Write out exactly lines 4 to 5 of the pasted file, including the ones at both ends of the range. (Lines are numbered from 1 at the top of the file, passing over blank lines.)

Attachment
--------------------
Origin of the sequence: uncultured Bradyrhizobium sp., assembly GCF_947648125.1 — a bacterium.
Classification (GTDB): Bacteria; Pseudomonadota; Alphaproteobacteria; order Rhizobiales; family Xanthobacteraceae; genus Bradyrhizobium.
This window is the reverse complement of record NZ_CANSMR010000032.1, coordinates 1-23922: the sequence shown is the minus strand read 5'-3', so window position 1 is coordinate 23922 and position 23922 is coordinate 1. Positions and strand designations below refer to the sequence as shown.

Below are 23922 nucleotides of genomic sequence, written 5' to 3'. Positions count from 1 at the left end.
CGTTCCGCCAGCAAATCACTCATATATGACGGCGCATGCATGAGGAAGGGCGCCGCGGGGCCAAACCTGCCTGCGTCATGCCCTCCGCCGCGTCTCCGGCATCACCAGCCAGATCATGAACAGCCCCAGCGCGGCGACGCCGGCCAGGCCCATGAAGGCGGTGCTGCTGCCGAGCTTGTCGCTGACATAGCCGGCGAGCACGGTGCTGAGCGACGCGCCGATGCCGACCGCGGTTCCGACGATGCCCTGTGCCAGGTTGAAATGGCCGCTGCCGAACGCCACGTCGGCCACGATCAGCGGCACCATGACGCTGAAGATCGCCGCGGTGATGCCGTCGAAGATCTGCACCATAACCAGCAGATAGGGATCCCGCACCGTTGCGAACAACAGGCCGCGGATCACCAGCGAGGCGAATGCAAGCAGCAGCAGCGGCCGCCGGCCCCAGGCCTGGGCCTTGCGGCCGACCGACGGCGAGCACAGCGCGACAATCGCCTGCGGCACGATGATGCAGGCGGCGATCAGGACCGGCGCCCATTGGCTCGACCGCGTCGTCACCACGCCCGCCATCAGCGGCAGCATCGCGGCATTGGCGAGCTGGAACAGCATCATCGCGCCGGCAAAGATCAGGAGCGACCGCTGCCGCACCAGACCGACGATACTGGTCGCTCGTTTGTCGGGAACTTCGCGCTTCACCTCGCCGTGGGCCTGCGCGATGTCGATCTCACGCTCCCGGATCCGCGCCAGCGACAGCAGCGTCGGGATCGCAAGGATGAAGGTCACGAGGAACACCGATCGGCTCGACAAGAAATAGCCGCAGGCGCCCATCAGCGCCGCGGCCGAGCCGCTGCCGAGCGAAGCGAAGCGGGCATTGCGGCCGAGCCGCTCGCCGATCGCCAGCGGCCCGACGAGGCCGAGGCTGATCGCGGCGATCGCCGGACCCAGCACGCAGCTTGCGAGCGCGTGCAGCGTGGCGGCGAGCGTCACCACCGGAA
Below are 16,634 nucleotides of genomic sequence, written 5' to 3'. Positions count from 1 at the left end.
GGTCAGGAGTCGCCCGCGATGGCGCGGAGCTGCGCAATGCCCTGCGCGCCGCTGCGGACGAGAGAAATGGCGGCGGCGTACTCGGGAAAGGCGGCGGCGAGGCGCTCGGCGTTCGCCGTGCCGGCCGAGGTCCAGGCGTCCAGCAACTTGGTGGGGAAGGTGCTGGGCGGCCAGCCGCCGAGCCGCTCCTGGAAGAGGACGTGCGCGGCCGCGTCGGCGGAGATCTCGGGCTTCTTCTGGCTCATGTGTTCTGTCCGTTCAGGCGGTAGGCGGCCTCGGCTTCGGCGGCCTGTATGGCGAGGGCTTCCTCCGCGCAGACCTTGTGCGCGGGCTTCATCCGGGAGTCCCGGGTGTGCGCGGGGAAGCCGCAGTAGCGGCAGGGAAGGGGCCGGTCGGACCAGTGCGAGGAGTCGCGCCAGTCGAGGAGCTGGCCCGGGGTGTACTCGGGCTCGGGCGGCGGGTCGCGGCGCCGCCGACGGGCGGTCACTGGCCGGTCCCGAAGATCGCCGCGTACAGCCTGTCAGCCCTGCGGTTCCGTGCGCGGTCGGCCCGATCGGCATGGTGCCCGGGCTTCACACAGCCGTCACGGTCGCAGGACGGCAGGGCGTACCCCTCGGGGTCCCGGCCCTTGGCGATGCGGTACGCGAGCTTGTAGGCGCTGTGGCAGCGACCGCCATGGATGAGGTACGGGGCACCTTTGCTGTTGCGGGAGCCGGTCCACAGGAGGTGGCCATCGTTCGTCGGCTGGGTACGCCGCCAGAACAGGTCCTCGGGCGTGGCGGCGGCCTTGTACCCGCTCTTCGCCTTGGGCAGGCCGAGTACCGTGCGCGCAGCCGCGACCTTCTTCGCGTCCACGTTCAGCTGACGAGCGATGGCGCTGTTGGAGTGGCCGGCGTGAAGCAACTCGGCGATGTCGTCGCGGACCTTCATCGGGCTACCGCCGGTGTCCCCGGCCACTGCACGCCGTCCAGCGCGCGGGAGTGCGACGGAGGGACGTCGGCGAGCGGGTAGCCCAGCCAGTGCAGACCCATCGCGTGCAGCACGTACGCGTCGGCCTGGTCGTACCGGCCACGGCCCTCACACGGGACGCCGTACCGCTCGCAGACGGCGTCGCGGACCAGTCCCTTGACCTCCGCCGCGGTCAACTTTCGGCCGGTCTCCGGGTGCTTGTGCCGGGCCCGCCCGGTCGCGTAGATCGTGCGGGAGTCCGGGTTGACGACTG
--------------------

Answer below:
Below are 23922 nucleotides of genomic sequence, written 5' to 3'. Positions count from 1 at the left end.
CGTTCCGCCAGCAAATCACTCATATATGACGGCGCATGCATGAGGAAGGGCGCCGCGGGGCCAAACCTGCCTGCGTCATGCCCTCCGCCGCGTCTCCGGCATCACCAGCCAGATCATGAACAGCCCCAGCGCGGCGACGCCGGCCAGGCCCATGAAGGCGGTGCTGCTGCCGAGCTTGTCGCTGACATAGCCGGCGAGCACGGTGCTGAGCGACGCGCCGATGCCGACCGCGGTTCCGACGATGCCCTGTGCCAGGTTGAAATGGCCGCTGCCGAACGCCACGTCGGCCACGATCAGCGGCACCATGACGCTGAAGATCGCCGCGGTGATGCCGTCGAAGATCTGCACCATAACCAGCAGATAGGGATCCCGCACCGTTGCGAACAACAGGCCGCGGATCACCAGCGAGGCGAATGCAAGCAGCAGCAGCGGCCGCCGGCCCCAGGCCTGGGCCTTGCGGCCGACCGACGGCGAGCACAGCGCGACAATCGCCTGCGGCACGATGATGCAGGCGGCGATCAGGACCGGCGCCCATTGGCTCGACCGCGTCGTCACCACGCCCGCCATCAGCGGCAGCATCGCGGCATTGGCGAGCTGGAACAGCATCATCGCGCCGGCAAAGATCAGGAGCGACCGCTGCCGCACCAGACCGACGATACTGGTCGCTCGTTTGTCGGGAACTTCGCGCTTCACCTCGCCGTGGGCCTGCGCGATGTCGATCTCACGCTCCCGGATCCGCGCCAGCGACAGCAGCGTCGGGATCGCAAGGATGAAGGTCACGAGGAACACCGATCGGCTCGACAAGAAATAGCCGCAGGCGCCCATCAGCGCCGCGGCCGAGCCGCTGCCGAGCGAAGCGAAGCGGGCATTGCGGCCGAGCCGCTCGCCGATCGCCAGCGGCCCGACGAGGCCGAGGCTGATCGCGGCGATCGCCGGACCCAGCACGCAGCTTGCGAGCGCGTGCAGCGTGGCGGCGAGCGTCACCACCGGAA